Removing Jega’ll lead to violence, Reps warn FG

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The House of Representatives on Tuesday warned the Federal Government against tampering with the existing “arrangements” for the March 28 elections, particularly the removal of the Chairman, Independent National Electoral Commission, Prof. Attahiru Jega.

The House noted that changing the election plans either by further extending the dates or removing Jega would only lead to a magnitude of violence, worse than what was witnessed after the 2011 polls.

In a resolution in Abuja, the House drew the attention of the political class, the Federal Government, state governments and security agencies to warnings of unavoidable violence already issued by eminent Nigerians and groups, both on the international and local scenes.

The resolution was taken following a motion moved by the Chairman, House Committee on Justice, Ali Ahmad.

The development came as the Speaker, Aminu Tambuwal, at a separate session, raised the alarm that the dark days of military coups might return if the country continued to progress in error.

During Tuesday’s plenary, lawmakers also warned that “persons” whose actions would have led to such violence must be held accountable at all judicial levels.

Part of their resolution read, “Hold personally accountable at domestic judicial forum or at the International Court of Justice, any persons or organisations that foist on INEC any decision or action whatsoever, including unconstitutional attempt to remove the current INEC chairman, that has the effect of making it impracticable for elections to hold on 28th March and 11th April, 2015.”

Besides, members made it clear that removing the INEC chairman would be unconstitutional except if it secured the approval of two-thirds of the Senate, as prescribed in Section. 157(1) of the 1999 Constitution.

“Such removal can only be achieved when two things happen, viz, (a) his inability to discharge the functions of the office, or (b) for misconduct, as determined by two-thirds of the Senate,” the resolution added.

The Peoples Democratic Party caucus in the House made spirited attempts to stop the motion but failed.

The House Deputy Majority Leader, Mr. Leo Ogor, had raised an objection on the grounds that the motion was “speculative” as there was no evidence suggesting that Jega was about to be removed.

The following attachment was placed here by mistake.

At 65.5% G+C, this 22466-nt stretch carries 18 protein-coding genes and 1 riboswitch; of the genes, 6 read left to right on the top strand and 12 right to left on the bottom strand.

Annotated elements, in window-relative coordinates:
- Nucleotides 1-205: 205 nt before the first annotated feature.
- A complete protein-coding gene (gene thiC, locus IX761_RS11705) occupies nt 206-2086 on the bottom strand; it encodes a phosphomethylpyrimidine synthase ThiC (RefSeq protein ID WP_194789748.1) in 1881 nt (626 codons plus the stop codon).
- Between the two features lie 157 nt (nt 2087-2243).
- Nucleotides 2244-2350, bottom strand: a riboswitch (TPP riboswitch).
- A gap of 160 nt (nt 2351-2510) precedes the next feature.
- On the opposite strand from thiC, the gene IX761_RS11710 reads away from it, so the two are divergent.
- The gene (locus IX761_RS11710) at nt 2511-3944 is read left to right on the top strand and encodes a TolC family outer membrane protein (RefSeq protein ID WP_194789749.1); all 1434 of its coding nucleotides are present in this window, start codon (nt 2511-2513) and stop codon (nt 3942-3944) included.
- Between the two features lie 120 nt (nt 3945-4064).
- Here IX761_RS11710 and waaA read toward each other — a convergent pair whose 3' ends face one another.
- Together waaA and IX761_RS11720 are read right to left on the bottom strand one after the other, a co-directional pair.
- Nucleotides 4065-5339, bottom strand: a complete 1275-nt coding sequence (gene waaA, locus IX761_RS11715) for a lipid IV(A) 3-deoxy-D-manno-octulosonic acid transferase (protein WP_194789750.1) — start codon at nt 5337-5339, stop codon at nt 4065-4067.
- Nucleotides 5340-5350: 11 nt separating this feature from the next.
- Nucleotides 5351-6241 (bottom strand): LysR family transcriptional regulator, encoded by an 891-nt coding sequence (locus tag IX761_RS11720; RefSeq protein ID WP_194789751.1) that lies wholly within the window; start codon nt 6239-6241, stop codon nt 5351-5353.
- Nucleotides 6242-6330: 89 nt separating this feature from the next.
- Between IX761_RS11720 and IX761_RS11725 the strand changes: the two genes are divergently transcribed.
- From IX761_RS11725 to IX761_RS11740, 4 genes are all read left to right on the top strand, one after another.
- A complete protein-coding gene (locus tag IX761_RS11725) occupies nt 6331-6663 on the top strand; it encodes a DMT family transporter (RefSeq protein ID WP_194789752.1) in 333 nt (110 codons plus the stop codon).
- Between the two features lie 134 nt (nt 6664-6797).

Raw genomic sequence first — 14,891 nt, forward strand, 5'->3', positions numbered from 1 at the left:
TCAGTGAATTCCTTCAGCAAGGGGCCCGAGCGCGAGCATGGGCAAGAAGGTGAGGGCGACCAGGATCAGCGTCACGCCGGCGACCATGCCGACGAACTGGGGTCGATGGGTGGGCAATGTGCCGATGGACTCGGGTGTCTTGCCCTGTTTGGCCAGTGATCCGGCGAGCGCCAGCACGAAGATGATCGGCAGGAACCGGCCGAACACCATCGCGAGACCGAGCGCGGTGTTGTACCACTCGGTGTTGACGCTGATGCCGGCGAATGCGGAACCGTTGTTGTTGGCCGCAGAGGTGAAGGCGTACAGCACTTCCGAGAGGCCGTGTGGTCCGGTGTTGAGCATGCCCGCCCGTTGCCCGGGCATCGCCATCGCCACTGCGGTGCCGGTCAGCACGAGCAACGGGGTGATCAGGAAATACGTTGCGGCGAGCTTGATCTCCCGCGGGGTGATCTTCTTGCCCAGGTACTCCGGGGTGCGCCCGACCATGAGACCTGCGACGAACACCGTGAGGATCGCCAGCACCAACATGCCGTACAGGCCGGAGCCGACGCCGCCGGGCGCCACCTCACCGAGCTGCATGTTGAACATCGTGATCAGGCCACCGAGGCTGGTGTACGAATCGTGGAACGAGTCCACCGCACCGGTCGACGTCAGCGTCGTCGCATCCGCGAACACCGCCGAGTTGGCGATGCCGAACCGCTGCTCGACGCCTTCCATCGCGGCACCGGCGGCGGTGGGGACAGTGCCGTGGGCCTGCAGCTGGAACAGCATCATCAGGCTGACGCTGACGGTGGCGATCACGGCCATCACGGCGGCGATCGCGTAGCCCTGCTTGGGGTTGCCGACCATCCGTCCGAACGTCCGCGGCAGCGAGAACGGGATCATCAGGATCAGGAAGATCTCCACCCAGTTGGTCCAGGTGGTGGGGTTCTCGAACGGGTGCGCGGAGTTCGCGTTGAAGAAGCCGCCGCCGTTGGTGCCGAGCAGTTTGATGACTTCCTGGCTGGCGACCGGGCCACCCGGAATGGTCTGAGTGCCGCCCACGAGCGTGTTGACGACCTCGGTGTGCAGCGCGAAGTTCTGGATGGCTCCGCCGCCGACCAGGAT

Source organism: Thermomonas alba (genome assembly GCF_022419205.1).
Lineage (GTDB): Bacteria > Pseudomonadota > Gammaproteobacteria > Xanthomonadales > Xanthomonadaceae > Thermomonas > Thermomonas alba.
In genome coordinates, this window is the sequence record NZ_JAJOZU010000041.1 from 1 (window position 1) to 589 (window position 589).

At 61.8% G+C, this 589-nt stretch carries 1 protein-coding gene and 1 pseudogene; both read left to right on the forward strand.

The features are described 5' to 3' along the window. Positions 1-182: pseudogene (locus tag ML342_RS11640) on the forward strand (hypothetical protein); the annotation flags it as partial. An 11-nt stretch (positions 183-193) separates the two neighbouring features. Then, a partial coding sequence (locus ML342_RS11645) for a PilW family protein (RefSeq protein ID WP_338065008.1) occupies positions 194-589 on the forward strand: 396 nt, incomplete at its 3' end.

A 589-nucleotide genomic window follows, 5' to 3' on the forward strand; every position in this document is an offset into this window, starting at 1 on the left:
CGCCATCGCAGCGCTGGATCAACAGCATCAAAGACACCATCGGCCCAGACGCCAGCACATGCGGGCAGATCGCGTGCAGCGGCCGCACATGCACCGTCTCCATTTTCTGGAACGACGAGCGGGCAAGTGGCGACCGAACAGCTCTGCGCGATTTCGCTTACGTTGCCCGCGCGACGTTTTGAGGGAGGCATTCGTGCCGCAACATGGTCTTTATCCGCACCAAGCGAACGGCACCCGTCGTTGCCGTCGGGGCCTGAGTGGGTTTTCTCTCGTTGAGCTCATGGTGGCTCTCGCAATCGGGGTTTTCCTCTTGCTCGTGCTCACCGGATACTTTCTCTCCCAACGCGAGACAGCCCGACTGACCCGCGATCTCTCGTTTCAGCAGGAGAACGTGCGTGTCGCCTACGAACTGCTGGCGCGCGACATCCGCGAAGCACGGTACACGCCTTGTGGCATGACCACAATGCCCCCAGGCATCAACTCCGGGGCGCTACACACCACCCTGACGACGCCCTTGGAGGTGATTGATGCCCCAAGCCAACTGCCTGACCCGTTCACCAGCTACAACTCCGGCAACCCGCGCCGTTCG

“Nobody is interested in removing Jega; so, we can’t entertain such a speculative motion,” Ogor protested.

But, he was overruled by Tambuwal and the motion was passed in a majority voice vote.

The Speaker also did not allow members to debate the motion, a move that earned him murmurs from some PDP lawmakers.

Meanwhile, Tambuwal, while speaking at a meeting with a coalition of civil society groups, Nigerian Civil Society Situation Room, observed that the “signs” of a possible return to dark days in Nigeria were everywhere for all to see.

He stated that apart from alleged plans to use Civil Service rules to force Jega out of office, the suggestion of an interim government by some groups was “treasonable.”

The speaker said, “Any form of government outside our constitution is a coup. Why are the security agencies not charging such persons with treasonable felony?

“Some individuals are bent on ensuring that the elections do not hold or in the alternative, create scenarios that will make the conduct of the polls impossible for INEC.

The speaker, who said “power belongs to God” and Him alone decides whom to give, advised the political class against attempting to oppose God and the will of the people.

He spoke further, “Some individuals are not interested in a free and fair process of elections.

“You should remember that people voted you into power; if the same people are saying go and rest through a free and fair process, then respect their decision.

“Some persons occupied these offices before we came in. What would have happened if they refused to vacate the offices for us?

“Not up to 10 per cent of Nigerians are politicians; what happens to the remaining 90 per cent ? In any case, there has to be a country to govern.

“Are we as a nation ordinarily supposed to be where they are today?”

The CSO representatives , who were led by Clement Nwankwo, had earlier raised fears over what they considered to be troubling signs of a possible interference with the democratic process in the country.

They said that a similar meeting would be held with the President of the Senate, David Mark, and a final round with President Goodluck Jonathan to harp on the dangers of frustrating the democratic processes.

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